Escalating its war of words with Sheriff Alex Villanueva, the county’s Civilian Oversight Commission Thursday unanimously approved a resolution condemning the sheriff’s leadership of the department and calling for his immediate resignation.

The commission had originally planned to adopt a resolution that blasted Villanueva’s administration, accused him of failing to cooperate with the oversight panel and vowing to hold him accountable if he continued to “facilitate dysfunction” in the agency.

But during its discussion, commission members first considered amending the document to make it a “no-confidence” vote, then went even further by demanding his resignation. The panel amended the document to conclude that it has “lost confidence in Sheriff Villanueva’s ability to effectively govern the sheriff’s department. He should resign immediately.”

Commission Chair Lael Rubin made the initial call to add a resignation demand, telling her colleagues, “I don’t think he (Villanueva) has any intention of making anything better.”

She noted that some members of the panel individually called on the sheriff to step down last month.

“One would have hoped that during the last month, with all of that discussion and public comment and comments in news articles that he would take some of that to heart,” she said. “He obviously has not.”

Other commission members joined her in the call for Villanueva to resign. Commissioner Priscilla Ocen said to simply pass a resolution saying the panel had “grave concerns” would be an “understatement.”

She accused Villanueva of engaging in “lies” and “coverups,” and of exacerbating problems in the agency through “his willingness to defend indefensible actions by deputies.”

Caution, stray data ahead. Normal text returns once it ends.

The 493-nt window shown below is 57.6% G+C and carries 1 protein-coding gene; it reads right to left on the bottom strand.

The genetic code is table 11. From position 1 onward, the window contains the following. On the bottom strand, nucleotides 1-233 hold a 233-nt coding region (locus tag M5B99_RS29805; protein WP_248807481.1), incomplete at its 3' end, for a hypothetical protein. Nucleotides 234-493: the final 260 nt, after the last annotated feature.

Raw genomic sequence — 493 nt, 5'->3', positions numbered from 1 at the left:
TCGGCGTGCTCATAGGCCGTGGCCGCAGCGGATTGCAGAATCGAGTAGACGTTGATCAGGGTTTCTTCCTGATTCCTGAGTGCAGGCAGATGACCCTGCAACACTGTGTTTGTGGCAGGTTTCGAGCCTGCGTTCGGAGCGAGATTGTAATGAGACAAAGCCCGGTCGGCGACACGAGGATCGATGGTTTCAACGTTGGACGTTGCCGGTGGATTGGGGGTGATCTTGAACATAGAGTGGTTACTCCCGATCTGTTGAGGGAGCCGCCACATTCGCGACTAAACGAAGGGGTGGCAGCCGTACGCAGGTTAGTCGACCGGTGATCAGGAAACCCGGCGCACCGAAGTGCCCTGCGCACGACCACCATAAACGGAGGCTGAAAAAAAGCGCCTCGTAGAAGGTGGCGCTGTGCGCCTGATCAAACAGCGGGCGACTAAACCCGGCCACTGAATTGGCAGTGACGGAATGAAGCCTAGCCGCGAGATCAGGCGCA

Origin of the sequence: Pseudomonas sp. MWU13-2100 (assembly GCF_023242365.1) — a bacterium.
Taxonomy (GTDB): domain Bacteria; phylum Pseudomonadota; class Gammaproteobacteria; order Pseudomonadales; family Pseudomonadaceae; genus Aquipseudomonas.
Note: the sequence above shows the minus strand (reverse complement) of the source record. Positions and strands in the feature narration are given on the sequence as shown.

“He fails to take responsibility for problems in his department, blaming everyone else,” Ocen said. “… He blames everyone else, including the former sheriff, for the problems he’s responsible for.”

Villanueva has repeatedly dismissed criticism from the commission, calling its members political pawns of the Board of Supervisors, with whom the sheriff has repeatedly clashed on budget and other issues.

The sheriff’s department posted a statement online Thursday afternoon insisting that Villanueva has “lawfully responded to all subpoenas” from the commission and recently met with Rubin to “discuss building a better working relationship.”

“This meritless politically motivated attack is unsupported by real facts and remains a shameless repeat of the same spectacle played out on Sept. 17, 2020,” according to the statement. “Despite this political theater, Sheriff Villanueva will continue being the most accessible and transparent sheriff in the history of Los Angeles County.”

The sheriff on Wednesday said the county should have an “elected oversight commission,” saying the current makeup of the panel is “political appointees” of the board, “and they act like it.”

“Their political philosophies are they really, really hate cops or they slightly hate cops or they’re not too sure,” Villanueva said.

When some members of the commission last month called for him to resign, Villanueva accused the panel of being nothing more than an “attack dog” for the Board of Supervisors.

The resolution adopted by the commission Thursday outlines a series of disputes between the panel and Villanueva, concluding that he “enables a culture within the sheriff’s department of deputy impunity, disregards the constitutional rights of Los Angeles County residents, disdains other elected officials and disrespects the will of voters who support robust civilian oversight.”

Despite toughening the document to call for Villanueva’s resignation, the commission still included language stating that the panel still remains “committed to implementing constructive reforms in collaboration with Sheriff Villanueva and wishes to see Sheriff Villanueva succeed in rebuilding the sheriff’s department.”

Some commissioners questioned the inclusion of that language following a call for him to resign, calling it contradictory.

The commission has no legal authority to force Villanueva—an elected sheriff—out of office or force him to resign. Commission James Harris warned his colleagues during the discussion that such a strongly worded resolution “basically slams the door” on relations with the sheriff.

“And we’ve got two-plus more years of this sheriff before there’s another election,” he noted.